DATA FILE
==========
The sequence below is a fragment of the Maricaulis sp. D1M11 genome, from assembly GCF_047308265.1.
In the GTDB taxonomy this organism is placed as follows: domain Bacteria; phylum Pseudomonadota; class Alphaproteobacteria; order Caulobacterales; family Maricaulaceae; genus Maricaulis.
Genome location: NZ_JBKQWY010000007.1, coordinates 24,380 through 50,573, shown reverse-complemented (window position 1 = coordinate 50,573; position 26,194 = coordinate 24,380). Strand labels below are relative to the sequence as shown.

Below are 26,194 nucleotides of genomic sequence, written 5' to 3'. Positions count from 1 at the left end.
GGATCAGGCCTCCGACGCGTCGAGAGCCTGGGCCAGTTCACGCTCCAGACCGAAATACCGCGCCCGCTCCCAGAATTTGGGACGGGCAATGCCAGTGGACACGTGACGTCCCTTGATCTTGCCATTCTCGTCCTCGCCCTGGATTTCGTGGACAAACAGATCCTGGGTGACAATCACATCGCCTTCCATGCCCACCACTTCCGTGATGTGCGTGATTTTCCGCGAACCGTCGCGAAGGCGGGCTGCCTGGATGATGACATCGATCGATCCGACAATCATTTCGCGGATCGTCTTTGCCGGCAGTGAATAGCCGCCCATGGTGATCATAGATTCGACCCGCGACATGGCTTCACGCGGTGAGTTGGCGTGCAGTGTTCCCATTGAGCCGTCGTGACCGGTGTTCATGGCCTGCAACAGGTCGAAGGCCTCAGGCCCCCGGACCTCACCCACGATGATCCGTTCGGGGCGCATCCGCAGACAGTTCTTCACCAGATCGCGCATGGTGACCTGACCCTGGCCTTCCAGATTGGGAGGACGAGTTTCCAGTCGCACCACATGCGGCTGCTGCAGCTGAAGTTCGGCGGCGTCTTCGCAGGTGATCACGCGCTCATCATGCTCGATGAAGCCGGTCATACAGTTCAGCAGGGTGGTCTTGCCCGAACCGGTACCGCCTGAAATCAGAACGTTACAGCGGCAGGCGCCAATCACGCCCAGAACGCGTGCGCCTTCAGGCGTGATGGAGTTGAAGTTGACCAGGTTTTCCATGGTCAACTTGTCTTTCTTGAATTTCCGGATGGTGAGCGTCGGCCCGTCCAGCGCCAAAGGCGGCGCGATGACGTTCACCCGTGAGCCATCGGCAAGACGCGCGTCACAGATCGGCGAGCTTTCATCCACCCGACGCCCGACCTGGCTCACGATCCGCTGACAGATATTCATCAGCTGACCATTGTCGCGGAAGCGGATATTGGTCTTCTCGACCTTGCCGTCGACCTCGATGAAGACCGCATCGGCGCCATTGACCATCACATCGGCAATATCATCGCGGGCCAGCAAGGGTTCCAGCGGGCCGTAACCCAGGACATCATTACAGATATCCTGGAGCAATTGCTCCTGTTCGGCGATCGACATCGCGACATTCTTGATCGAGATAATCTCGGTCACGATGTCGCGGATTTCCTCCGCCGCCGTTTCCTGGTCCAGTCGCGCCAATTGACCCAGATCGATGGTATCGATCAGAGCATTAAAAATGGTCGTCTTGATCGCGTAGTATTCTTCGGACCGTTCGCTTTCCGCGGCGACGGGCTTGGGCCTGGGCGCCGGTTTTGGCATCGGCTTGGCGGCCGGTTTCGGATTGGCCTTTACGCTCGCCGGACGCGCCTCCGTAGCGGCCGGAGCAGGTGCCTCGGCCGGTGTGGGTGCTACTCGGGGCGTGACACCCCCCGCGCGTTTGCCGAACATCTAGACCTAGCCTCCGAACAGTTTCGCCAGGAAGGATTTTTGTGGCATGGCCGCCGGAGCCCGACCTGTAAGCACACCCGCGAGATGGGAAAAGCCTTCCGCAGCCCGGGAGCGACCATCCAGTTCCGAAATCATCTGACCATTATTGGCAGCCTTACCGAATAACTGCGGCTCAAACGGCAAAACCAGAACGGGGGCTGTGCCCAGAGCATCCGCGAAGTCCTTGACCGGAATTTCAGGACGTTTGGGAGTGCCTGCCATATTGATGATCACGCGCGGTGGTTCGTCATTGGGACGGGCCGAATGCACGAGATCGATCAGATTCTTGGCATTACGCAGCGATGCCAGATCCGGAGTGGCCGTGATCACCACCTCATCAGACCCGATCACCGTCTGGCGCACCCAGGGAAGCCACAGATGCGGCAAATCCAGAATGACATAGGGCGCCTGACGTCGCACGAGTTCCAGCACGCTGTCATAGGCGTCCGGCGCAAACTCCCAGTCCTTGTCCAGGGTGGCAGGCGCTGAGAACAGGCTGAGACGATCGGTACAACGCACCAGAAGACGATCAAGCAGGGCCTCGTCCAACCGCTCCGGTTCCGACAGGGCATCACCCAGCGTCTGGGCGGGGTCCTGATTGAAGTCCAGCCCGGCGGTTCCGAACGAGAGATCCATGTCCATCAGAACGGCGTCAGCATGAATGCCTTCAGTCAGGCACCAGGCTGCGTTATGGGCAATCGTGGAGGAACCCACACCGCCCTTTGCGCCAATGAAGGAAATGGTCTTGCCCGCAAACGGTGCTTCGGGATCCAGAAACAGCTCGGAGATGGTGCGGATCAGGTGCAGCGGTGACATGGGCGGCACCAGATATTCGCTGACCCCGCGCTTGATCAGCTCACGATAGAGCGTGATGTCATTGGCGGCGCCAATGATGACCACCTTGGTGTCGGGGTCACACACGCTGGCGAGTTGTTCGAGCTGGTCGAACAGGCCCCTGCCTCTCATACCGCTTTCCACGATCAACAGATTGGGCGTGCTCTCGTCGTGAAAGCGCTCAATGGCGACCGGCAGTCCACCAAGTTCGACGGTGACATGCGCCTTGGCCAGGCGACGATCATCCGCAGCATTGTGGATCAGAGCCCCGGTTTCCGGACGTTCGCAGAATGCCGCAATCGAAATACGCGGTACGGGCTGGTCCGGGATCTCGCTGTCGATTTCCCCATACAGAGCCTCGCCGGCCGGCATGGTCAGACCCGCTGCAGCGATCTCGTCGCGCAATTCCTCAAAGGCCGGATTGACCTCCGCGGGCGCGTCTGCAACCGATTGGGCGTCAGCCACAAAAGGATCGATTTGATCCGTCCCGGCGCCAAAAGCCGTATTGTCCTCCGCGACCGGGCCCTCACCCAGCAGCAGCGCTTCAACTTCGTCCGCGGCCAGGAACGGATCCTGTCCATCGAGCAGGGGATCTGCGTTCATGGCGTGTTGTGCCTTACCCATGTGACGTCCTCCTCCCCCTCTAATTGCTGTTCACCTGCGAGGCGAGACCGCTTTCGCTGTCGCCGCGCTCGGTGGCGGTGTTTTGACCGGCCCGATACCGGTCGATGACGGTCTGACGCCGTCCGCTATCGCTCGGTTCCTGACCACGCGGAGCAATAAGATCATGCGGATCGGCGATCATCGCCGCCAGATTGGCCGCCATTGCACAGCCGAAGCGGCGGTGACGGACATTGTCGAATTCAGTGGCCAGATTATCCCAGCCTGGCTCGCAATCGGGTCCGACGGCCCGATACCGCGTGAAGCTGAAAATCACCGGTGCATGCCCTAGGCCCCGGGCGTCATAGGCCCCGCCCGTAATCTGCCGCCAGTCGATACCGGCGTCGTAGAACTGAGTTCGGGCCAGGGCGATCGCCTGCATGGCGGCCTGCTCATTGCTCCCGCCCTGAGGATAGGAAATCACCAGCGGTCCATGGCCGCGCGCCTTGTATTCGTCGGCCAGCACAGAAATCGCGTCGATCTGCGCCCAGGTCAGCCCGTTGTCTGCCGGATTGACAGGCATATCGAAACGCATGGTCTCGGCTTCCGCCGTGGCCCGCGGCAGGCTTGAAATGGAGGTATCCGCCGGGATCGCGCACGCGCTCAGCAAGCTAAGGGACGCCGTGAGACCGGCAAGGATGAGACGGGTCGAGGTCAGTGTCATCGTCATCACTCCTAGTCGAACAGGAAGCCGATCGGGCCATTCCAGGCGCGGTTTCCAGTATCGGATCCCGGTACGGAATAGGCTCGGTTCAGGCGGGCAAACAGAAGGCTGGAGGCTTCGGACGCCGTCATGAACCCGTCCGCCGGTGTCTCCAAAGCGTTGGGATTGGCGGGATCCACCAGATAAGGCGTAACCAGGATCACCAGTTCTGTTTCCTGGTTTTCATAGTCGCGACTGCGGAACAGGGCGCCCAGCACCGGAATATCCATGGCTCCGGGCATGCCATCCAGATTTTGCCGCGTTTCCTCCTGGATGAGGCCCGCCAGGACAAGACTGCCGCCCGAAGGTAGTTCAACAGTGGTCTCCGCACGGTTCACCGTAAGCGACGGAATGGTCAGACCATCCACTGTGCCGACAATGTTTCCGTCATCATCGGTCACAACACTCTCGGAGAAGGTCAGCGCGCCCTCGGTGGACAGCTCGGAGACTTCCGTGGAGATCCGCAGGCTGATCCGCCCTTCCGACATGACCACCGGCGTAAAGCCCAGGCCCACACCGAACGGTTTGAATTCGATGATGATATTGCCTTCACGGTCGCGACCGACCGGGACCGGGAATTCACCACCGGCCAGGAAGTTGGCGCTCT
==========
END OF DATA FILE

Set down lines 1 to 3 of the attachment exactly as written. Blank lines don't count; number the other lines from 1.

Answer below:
The sequence below is a fragment of the Maricaulis sp. D1M11 genome, from assembly GCF_047308265.1.
In the GTDB taxonomy this organism is placed as follows: domain Bacteria; phylum Pseudomonadota; class Alphaproteobacteria; order Caulobacterales; family Maricaulaceae; genus Maricaulis.
Genome location: NZ_JBKQWY010000007.1, coordinates 24,380 through 50,573, shown reverse-complemented (window position 1 = coordinate 50,573; position 26,194 = coordinate 24,380). Strand labels below are relative to the sequence as shown.